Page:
- In Now You See Me, the Horsemen are smug jerks and thieves, but they're stealing from bad people. The only main characters who stand out as good guys are Dylan Rhodes and Alma Vargas. Dylan ends up being the fifth Horseman and Alma is complicit when she finds out.
- Roger Ebert panned The Dying Gaul basically for having no redeeming character, but each character has their own highs (which are relatively middling) and lows (which get shockingly low). This was also Ebert's problem with MouseHunt. Essentially, the movie never really decides whose side we're supposed to be on. You can't fault the brothers, who are flat broke with sympathetic backstories, for wanting to get back on their feet. Nor can you blame the mouse for defending its home and its life. At the film's close however, it manages to subvert this by giving both sides a Happily Ever After. This trope is also true of the majority of the Tom and Jerry shorts which this movie borrows heavily from, so perhaps it was done on purpose.
- Rush goes out of its way to not pit either James Hunt or Niki Lauda as the 'hero' or the 'villain' in the story. Neither are bad people per se, just two very different people with two different and equally valid lifestyles and driving styles.
- As Will points out in Transcendence, RIFT wants to take down potentially useful technology, and they won't hesitate to kill anyone to do so. On the other side, Will's move toward hybridization and group consciousness, no matter how peacefully he goes about it, is seen as a threat by everyone, including his closest friends and his wife.
- The fraternity from Neighbors, especially Teddy, are depicted surprisingly sympathetically, while Mac and Kelly do some pretty dark things during the feud. Neither side comes across as fully bad nor fully good.
- In Thank You for Smoking, the Merchants of Death, for the most part, are pretty unscrupulous, but while the actions of the MO+D Squad are questionable, they don't cross any serious lines. But their opposition, Senator Finistirre isn't above a bit of manipulation, either.
- Planet of the Apes:
- Rise of the Planet of the Apes: Yes, the apes have good reason for rebelling, Humans Being Bastards of course, but it's not like the experiments being conducted on them were for the fun of it.
- In Dawn of the Planet of the Apes, there's really barely a single wholly unsympathetic character in the entire film. Out of the film's main antagonists, Dreyfus is more misguided and ill-informed than malicious and Koba has a solid Freudian Excuse for hating the humans and fearing what they could do if given too much lenience. Even Carver, the Jerkass who accidentally kicks off the hostilities with his bad behaviour, is clearly acting more out of fear and misplaced blame towards the apes than malice or sadism.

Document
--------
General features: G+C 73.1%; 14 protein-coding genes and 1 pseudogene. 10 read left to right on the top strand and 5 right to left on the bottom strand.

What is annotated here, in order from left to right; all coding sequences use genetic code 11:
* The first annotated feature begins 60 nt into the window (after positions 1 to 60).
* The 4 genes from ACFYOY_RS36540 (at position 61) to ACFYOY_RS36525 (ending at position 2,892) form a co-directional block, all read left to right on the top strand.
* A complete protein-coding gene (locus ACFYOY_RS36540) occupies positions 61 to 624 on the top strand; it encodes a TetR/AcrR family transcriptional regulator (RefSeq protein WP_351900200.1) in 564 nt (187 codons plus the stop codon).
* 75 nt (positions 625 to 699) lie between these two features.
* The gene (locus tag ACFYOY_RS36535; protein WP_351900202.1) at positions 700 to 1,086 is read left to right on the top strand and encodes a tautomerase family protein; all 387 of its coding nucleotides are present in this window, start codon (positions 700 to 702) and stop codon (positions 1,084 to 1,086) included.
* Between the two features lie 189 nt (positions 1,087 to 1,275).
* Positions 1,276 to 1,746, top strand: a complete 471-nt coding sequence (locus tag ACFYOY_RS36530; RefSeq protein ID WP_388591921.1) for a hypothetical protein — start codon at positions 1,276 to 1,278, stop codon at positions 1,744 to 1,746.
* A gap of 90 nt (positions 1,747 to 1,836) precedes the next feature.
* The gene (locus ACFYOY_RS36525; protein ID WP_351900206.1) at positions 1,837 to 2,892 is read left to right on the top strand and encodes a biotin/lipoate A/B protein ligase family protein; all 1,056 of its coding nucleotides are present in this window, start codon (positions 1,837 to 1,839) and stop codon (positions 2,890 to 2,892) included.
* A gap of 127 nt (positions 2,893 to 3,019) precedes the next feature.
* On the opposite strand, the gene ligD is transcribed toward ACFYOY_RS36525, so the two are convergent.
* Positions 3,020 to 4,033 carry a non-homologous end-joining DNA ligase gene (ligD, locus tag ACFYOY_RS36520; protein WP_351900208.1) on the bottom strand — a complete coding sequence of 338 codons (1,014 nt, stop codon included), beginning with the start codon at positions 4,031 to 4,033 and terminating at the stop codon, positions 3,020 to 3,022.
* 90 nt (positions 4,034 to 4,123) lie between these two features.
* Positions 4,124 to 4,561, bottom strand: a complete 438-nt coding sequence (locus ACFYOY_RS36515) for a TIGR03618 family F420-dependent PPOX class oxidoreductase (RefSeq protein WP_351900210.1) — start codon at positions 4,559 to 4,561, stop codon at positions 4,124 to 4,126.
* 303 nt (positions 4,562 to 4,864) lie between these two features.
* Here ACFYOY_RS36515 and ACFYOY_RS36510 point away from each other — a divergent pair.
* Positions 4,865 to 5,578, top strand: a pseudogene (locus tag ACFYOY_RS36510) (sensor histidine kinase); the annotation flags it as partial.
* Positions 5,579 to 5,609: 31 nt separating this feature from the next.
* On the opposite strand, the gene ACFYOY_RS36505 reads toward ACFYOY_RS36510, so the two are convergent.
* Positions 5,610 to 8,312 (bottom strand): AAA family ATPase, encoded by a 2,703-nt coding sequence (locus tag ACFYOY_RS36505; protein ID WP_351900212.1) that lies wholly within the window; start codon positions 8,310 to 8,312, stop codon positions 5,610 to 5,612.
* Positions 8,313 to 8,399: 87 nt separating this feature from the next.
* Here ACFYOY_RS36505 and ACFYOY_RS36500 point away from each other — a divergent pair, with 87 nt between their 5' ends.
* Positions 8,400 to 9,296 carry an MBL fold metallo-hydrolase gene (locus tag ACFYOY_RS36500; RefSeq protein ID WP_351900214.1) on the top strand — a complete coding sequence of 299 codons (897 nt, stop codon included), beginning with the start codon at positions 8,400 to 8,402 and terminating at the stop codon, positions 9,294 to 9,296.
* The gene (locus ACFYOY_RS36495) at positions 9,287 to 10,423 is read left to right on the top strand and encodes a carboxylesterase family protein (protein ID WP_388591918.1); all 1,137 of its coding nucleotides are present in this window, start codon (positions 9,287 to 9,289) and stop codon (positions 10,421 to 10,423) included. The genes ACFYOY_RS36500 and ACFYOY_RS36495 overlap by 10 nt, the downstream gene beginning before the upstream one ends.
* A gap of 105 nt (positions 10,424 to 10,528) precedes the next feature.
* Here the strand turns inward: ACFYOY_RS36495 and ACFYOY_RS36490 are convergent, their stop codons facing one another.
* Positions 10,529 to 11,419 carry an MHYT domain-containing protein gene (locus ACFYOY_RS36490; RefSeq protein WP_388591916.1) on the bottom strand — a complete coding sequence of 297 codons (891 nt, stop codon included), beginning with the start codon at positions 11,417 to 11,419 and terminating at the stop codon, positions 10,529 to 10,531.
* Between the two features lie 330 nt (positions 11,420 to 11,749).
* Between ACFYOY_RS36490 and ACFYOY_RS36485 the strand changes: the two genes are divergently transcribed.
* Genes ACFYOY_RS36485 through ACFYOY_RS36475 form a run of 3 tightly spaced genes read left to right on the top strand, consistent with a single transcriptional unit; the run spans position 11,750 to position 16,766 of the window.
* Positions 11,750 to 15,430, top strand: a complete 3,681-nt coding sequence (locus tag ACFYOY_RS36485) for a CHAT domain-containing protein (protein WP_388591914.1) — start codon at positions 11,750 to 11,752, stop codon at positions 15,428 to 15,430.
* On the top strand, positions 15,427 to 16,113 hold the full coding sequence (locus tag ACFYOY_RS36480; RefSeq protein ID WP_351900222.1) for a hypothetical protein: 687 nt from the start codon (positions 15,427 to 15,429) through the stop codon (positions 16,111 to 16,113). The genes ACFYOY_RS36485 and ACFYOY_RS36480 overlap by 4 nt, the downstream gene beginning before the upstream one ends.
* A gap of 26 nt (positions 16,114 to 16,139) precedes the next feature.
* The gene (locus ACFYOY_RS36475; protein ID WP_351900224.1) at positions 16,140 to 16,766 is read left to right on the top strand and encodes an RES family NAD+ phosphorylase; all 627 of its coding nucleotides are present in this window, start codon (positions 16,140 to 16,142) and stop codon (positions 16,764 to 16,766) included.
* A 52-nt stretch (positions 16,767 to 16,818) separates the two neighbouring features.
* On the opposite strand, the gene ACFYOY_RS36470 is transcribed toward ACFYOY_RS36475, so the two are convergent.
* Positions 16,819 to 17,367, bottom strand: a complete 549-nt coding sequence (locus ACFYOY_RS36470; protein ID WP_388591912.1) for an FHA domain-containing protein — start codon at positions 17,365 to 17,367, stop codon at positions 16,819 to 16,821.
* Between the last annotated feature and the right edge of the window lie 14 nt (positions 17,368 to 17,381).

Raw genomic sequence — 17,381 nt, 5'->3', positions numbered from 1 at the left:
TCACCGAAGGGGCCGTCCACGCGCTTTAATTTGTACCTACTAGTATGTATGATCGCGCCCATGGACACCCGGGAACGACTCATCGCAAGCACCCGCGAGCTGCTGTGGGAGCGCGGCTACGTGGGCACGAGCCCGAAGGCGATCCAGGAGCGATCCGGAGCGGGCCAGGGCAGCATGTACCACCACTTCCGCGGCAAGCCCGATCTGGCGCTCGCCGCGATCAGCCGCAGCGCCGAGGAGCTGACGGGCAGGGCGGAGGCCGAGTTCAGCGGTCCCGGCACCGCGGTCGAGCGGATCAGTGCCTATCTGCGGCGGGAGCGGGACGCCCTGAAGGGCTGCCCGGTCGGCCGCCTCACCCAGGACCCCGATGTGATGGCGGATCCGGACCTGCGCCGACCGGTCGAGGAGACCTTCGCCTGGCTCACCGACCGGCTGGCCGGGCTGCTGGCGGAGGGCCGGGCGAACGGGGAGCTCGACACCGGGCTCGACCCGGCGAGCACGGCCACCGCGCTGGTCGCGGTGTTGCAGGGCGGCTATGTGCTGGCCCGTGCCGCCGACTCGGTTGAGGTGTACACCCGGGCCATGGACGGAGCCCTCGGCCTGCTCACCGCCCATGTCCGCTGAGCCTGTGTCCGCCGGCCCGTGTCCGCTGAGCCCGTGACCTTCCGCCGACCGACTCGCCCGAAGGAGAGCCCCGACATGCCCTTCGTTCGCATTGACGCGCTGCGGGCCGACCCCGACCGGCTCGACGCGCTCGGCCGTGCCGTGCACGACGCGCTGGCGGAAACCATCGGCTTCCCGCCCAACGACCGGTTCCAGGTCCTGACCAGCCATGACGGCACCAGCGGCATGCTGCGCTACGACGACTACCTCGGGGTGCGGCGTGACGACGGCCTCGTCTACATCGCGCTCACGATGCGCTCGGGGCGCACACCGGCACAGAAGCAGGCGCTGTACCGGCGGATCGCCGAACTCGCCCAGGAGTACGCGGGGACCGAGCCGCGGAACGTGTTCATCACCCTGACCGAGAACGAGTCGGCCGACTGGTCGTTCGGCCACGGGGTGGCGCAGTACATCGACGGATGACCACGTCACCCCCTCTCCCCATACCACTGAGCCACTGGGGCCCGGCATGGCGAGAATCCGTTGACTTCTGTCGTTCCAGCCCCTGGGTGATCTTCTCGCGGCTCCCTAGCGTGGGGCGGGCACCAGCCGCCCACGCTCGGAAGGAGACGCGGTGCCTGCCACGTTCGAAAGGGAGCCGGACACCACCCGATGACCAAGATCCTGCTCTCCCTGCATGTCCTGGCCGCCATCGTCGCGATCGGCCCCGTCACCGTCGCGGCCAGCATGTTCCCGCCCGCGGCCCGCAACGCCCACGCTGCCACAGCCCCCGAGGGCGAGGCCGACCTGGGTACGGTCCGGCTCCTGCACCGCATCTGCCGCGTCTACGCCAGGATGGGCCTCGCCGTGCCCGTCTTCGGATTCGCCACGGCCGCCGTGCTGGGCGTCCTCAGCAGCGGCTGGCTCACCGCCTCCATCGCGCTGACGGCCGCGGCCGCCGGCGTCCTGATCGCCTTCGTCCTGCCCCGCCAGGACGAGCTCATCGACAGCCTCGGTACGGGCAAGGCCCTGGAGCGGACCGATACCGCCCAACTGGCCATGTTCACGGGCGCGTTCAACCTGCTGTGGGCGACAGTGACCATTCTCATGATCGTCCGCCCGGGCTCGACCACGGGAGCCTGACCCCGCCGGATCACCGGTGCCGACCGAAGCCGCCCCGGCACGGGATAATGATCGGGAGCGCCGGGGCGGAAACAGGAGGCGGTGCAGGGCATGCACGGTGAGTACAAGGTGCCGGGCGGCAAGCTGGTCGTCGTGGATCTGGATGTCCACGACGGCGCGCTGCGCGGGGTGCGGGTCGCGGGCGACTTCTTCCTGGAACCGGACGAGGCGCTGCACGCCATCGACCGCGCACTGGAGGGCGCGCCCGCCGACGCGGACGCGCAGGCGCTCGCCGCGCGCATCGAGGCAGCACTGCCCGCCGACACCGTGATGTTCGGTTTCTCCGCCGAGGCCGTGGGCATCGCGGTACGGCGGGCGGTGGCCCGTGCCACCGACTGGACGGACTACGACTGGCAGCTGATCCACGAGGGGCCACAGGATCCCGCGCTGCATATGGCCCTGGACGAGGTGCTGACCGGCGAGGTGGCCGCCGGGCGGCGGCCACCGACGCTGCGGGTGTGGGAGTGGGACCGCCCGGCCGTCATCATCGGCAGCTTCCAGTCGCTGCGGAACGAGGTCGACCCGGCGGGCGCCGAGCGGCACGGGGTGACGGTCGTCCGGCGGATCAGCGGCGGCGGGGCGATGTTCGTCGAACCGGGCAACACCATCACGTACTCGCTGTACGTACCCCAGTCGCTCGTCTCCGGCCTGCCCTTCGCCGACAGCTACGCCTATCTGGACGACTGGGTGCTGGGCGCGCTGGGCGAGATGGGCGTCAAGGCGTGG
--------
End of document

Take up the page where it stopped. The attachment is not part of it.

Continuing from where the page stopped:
- Vera Drake. The film revolves around a back-alley abortionist who is keeping her profession a secret from her family. No one on either side of the issue, with the arguable exception of her son Sid, is portrayed as heroic or villainous.
- The Chinese Wuxia film Hero has the tagline, "In any war, there are heroes on both sides." The conflict is ultimately revealed to be between two morally grey sides. On one side, there's an emperor who wants to unite the Chinese kingdoms into a single nation under his iron rule. On the other side are ruthless assassins who wish to preserve their local culture, but at the cost of perpetuating factionalized conflict. Ultimately the film sides with the emperor, but only on the condition that he deserve his authority and rule a united China justly.
- Over the Edge: The kids of New Grenada are a collection of drug-abusing hoodlums. But they act out only because their parents are success-absorbed people who built a town with nothing for them to do. The parents in turn crackdown hard on their children, but only because they want peace, but their crackdowns only anger the kids even more.
- Enemy at the Gates is set in the battle for Stalingrad during the Great Patriotic War. Both the Nazis and the Soviet authorities are depicted as brutal and poor, but ultimately the Russian main characters are just trying to protect/avenge their loved ones and survive the war even when they have to do bad things by their horrific circumstances, while German sniper Major König is presented as a duty-bound Affably Evil Anti-Villain with no real interest in Nazi ideology.
- Parasite (2019). The Kims are a family of Social Climbers from a poor background doing morally questionable and downright criminal activities to run a con on the Parks, but they are still a loving family who just don't have many other opportunities in life, if any. The Parks are a family of Upper Class Twits who are oblivious and unempathic to the conditions of the lower classes but not actively malicious or out to hurt them - they are just a family (albeit a relatively fake and loveless one) living day by day. And the caretaker Moon-gwang is just trying to save her husband who is hiding in the Parks' basement to avoid some loan sharks. Sure, the Kims are manipulative jerks, but the Parks are no better.
- Big Miracle: Unlike most other feel-good environmental dramas, there's no clear-cut heroes or villains. Every character wants to save the whales and tries to help, but for very different reasons, whether it be for good PR (the oil companies), to preserve their image (the Inupiat tribe), or to get a better position in their job (Adam and Jill). However, all of them are decent people despite their motives, and their efforts do help to rescue the whales. Even Rachel, who has no ulterior motive, is shown to be self-righteous, tactless to the point of being rude, and not the most pleasant person to be around.
Grey And Gray Morality / Live-Action Films